Rescore, a real estate investment trust out of Boca Raton, Fla., has purchased 1.8 acres in Hollywood for $28 million and will partner with Brentwood developer Cal-Coast Development to build a $110 million apartment complex.
The partners plan to build roughly 300 apartments over about 18,000 square feet of office on three adjacent properties at the northwest corner of Cahuenga Boulevard and Fountain Avenue that the Florida trust, managed by private equity firm Encore Housing Opportunity Fund, also of Boca Raton, purchased last month.
The sellers, a group of nine owners – many of them family trusts – joined forces last year to market their properties jointly to take advantage of rising development demand.
The purchase comes as dozens of developers are digging in to deliver major construction projects in Hollywood, having committed nearly $4 billion to the construction of more than 25 ground-up projects and the renovation of at least 10 existing buildings. Just east of Rescore’s proposed project, for example, sits the four-acre site that West L.A. public real estate company Kilroy Realty Corp. purchased earlier this year from the Academy of Motion Pictures Arts and Sciences for $46 million. There, Kilroy has said it will build a $285 million mixed-use project totaling about 550,000 square feet.
The Rescore/Cal-Coast site sits a block south of popular Sunset Boulevard destinations such as Amoeba Music and ArcLight Cinemas Cinerama Dome.
Ed Miller, president and chief executive of Cal-Coast, said the companies don’t yet have a timeline for groundbreaking, but they don’t expect to be held up by zoning delays related to a controversial community plan that was thrown out by the City Council in April.
“We still have to process this through the city and through the community, so we’re really just in very initial stages,” he said.
Brokers Michael Albert and Henry Garcia of the Studio City office for KW Commercial represented both the buyer and the seller in the sale.
Albert said the final price tag – about $15.6 million an acre – might seem steep, but for the hot Hollywood market, it makes sense.
“You need solid (residential) rents to justify a price point like that, and you won’t get that in a lot of places in Los Angeles,” he said. “But in Hollywood, rents have really skyrocketed in the last few years.”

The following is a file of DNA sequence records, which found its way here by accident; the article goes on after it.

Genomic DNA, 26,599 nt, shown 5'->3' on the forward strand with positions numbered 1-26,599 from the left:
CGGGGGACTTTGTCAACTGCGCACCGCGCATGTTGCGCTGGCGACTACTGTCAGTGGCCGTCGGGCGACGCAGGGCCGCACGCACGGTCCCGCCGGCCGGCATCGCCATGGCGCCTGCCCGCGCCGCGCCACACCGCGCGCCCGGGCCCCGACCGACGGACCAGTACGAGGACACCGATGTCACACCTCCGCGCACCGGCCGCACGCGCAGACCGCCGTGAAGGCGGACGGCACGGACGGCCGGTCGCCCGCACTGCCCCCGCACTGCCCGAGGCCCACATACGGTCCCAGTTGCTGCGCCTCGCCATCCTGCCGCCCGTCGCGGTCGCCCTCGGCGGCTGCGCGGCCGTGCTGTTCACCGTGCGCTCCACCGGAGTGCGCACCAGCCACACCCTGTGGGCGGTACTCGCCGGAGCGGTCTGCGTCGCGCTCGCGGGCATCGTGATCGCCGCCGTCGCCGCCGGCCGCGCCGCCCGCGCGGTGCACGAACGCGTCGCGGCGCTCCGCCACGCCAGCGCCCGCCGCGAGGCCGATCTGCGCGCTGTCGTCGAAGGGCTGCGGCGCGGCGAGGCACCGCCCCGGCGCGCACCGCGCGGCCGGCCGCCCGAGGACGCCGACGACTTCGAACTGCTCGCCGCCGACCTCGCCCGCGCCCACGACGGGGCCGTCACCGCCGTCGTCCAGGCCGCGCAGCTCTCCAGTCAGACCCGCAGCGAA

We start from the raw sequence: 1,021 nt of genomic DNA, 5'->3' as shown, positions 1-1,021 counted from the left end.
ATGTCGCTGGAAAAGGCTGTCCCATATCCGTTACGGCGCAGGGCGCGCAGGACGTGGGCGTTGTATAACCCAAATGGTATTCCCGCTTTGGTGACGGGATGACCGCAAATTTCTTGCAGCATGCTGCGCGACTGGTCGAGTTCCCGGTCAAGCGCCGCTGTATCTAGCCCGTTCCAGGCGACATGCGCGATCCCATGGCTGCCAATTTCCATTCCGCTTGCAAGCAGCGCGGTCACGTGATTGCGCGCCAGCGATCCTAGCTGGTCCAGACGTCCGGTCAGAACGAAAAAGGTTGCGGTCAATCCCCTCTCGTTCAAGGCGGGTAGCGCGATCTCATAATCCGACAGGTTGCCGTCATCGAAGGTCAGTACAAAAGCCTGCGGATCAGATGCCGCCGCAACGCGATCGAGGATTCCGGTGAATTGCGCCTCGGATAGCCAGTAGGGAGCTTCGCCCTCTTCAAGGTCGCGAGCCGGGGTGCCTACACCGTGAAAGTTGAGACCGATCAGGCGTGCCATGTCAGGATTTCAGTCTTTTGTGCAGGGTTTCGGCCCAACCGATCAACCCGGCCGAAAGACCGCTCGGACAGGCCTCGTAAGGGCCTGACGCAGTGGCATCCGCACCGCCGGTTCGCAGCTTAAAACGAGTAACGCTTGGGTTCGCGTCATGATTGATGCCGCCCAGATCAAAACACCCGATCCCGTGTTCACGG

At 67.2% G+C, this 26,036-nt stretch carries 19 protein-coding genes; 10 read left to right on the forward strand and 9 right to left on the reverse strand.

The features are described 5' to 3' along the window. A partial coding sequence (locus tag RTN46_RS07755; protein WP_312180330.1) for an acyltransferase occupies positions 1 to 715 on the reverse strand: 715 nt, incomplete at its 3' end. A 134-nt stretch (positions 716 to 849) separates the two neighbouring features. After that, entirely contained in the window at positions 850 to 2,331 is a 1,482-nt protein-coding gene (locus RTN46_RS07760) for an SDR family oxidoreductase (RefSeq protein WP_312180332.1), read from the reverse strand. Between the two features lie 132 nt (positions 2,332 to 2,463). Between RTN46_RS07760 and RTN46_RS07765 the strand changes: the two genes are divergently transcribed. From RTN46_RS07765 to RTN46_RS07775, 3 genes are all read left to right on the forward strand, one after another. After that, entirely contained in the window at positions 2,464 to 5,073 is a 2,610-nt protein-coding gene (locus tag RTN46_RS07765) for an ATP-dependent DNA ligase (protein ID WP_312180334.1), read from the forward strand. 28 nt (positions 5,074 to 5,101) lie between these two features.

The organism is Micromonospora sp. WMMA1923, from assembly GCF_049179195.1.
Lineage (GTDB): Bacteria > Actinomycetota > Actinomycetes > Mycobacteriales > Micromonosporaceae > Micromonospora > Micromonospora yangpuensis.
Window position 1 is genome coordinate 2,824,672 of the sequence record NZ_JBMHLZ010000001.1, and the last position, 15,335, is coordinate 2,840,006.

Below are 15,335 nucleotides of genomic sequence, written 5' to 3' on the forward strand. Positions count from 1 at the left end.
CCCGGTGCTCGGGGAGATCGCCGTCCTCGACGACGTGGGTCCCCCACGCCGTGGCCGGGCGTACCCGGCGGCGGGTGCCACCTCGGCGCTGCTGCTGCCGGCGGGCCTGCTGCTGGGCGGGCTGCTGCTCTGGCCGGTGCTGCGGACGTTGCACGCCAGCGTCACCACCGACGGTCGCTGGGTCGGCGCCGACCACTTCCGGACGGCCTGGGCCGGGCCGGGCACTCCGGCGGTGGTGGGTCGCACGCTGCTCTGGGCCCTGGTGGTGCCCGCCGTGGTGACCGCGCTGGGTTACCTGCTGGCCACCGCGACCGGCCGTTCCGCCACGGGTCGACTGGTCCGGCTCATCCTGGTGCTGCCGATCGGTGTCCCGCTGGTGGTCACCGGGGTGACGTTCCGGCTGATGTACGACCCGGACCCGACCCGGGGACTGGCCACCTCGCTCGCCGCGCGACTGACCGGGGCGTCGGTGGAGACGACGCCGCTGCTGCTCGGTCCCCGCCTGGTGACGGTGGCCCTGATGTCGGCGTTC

According to the annual USC Casden Multifamily Forecast released in September, the most recent data available, the average rent in the Hollywood/Silver Lake submarket was $1,453 a month in the second quarter last year, up 2.5 percent from the same period the previous year and 7.6 percent higher than in 2009. By comparison, the average countywide rent was $1,425.
Cal-Coast, which Miller founded in 1994, has developed all variety of housing in Los Angeles, from single family detached homes in master planned communities to senior housing to hotels. It worked on early plans for the 3.6-acre Wilshire La Brea residential complex, which it sold to San Francisco real estate investment trust BRE Properties Inc. prior to the start of construction.
Bob Israel, one of the sellers, said that developers have been eyeing the site for years, though interest had lately escalated. Now president of Brentwood theater production company Broadway & Vine, he founded Aspect Ratio, a movie advertising agency with offices on the site, in 1989. When he sold the business 10 years later, he retained a stake in the property.
“We’d gotten offers over the years, but we hadn’t seen the kind of numbers that we started getting in the past year,” he said. “We’ve seen Hollywood go from being a somewhat funky home for production companies to a highly desirable center for nightlife and tourism.”
Aside from pegging down entitlements, a fair amount of prep work will need to be done before construction can begin on the Rescore/Cal-Coast project. While much of the site is made up of parking lots, a couple of small houses and office buildings – including Aspect Ratio’s – will need to be demolished. The developer may also consider working with the city to vacate Homewood Avenue, a small east-west road that cuts midway through the site.
Plans for exactly what shape the apartment community will take are still up in the air, though Miller said his team plans to draw inspiration from the facades of some old Hollywood buildings that have been demolished over the years.
“We’re kicking around a lot of different ideas, but we feel strongly about doing something that’s not just a typical mixed-use apartment building,” he said. “We want one that reflects old Hollywood.”
In addition to paying homage to the area’s history, Miller said Rescore and Cal-Coast are committed to making their development a financially feasible home for Hollywood residents. Though rates have yet to be determined, they’re expected to come in well below those for units at the Camden, a 287-unit property on Vine Street by Houston developer Camden Property Trust. There, residents will pay between $2,000 and $4,000 a month.
“One of the things we’d really like to create there is an opportunity to provide rents more to the working person, as opposed to a lot of the high-rises up on Sunset and Vine, and on Hollywood Boulevard,” he said.